How is quartz formed in nature?
The beautiful crystals of quartzbetter known to enthusiasts as rock crystal, form in the cracks of siliceous rocks by a process called “hydrothermal”. Indeed, water under high pressure and at high temperature has the power to partially dissolve silica.
The crystals form either by cooling molten minerals, or magmas, gaseous minerals or fumaroles (minerals formed at high temperatures); or from hydrothermal solutions (low temperature minerals).
Basically: The beautiful crystals of quartzbetter known to enthusiasts as “rock crystal”, form in the cracks of siliceous rocks by a process called “hydrothermal”.
Crystal growth: the formation of crystals. For one crystal may to form, a chemical element must be brought into contact with a liquid solution, usually water, and must be able to evolve under favorable conditions (temperature, pressure, evaporation time).
The conditions under which these crystals appeared have been studied for more than a century: to grow forming such elegant crystals, the quartz needs space, therefore a crack in the rock, and liquid rich in dissolved silica which circulates there.
It comes in the form either of large colorless, colored or smoky crystals, or of microscopic crystals with a translucent appearance. Constituting 12% (by mass) of the lithosphere, quartz is the most common mineral (oxygen and silicon are the first and second constituents respectively,…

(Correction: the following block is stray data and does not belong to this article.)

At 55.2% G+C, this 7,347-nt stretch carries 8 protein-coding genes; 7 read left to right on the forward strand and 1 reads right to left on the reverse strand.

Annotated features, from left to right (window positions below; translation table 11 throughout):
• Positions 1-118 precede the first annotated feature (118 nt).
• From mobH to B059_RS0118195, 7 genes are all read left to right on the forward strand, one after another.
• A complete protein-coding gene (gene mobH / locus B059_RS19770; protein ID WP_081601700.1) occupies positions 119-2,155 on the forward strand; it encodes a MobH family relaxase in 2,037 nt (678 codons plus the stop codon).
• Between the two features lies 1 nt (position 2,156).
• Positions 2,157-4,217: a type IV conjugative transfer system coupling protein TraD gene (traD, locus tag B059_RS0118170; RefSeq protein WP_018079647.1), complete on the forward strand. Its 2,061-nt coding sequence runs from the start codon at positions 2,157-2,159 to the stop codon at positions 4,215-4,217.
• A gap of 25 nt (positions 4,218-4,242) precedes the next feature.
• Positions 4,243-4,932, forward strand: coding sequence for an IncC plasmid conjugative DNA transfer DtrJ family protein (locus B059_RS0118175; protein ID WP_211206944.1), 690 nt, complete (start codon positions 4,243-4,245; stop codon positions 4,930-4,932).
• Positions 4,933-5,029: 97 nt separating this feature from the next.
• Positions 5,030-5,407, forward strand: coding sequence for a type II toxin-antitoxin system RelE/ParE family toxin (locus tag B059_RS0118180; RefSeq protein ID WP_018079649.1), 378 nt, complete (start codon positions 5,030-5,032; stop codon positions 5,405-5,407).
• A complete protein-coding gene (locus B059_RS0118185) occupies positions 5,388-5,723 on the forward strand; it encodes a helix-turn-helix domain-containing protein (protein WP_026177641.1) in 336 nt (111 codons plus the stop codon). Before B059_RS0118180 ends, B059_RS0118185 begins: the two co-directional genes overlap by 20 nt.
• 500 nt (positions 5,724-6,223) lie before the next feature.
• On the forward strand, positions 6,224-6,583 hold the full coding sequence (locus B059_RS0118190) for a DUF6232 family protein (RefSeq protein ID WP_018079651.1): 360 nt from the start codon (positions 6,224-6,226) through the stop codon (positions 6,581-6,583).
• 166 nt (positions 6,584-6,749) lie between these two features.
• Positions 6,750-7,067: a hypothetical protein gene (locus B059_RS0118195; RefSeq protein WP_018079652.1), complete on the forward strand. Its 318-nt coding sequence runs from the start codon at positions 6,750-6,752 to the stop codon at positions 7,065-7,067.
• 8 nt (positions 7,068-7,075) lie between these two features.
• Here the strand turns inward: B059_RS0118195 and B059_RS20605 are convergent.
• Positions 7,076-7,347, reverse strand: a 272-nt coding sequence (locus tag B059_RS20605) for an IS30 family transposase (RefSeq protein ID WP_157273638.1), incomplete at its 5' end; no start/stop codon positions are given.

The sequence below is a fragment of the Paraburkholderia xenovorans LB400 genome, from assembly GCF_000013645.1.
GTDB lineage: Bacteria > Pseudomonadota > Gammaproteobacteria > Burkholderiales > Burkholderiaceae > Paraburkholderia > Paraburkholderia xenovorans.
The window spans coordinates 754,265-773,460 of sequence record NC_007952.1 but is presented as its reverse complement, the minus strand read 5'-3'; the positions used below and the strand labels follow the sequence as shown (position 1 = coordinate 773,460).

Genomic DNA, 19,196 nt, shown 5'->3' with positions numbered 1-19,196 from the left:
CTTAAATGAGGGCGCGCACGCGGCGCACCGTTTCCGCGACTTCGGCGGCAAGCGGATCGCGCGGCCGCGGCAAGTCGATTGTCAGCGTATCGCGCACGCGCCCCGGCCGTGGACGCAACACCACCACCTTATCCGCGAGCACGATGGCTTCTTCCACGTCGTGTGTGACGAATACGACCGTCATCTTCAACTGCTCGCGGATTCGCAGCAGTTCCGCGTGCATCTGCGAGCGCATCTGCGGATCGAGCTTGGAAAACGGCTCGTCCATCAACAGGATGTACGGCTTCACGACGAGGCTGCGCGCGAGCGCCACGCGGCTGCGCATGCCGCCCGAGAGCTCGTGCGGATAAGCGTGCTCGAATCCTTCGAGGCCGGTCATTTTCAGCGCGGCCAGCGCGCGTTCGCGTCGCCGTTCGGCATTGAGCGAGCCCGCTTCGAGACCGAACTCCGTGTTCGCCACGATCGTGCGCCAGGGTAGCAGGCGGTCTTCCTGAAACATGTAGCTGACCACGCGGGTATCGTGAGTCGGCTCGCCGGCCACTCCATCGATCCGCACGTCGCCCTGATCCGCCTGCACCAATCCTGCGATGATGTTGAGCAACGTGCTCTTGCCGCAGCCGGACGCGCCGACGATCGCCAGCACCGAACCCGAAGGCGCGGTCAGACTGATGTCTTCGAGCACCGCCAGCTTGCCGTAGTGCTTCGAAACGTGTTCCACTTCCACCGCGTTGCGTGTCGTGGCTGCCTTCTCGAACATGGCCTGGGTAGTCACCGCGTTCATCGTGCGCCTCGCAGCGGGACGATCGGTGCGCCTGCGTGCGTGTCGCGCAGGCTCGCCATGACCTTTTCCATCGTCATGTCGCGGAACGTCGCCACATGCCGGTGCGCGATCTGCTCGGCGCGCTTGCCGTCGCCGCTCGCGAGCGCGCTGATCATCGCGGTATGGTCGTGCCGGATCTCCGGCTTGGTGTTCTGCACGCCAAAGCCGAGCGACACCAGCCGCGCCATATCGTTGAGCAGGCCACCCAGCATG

Quartz is used in many fields: 1 the production of industrial floors (anti-wear); 2 water purification; 3 industrial sandblasting; 4 decorative material (parks, paths, car parks, etc.); 5 development of golf courses (bunkers); 6 watchmaking; 7 jewelry.
In northwestern Quebec, quartz is one of the main indicators of the presence of gold in its mass. Its color is mainly milky white or pale gray. Artificial quartz single crystal made by hydrothermal method (19.2 × 2.8 cm).
Quartz is a mineral made up of crystallized silica (rhombohedral structure) and present in a pure state (sometimes with a translucent appearance in rock crystal, most often opaque) or as a constituent of granites, sandstones or even sands. Pure, it can be colorless or colored by impurities (amethyst, citrine).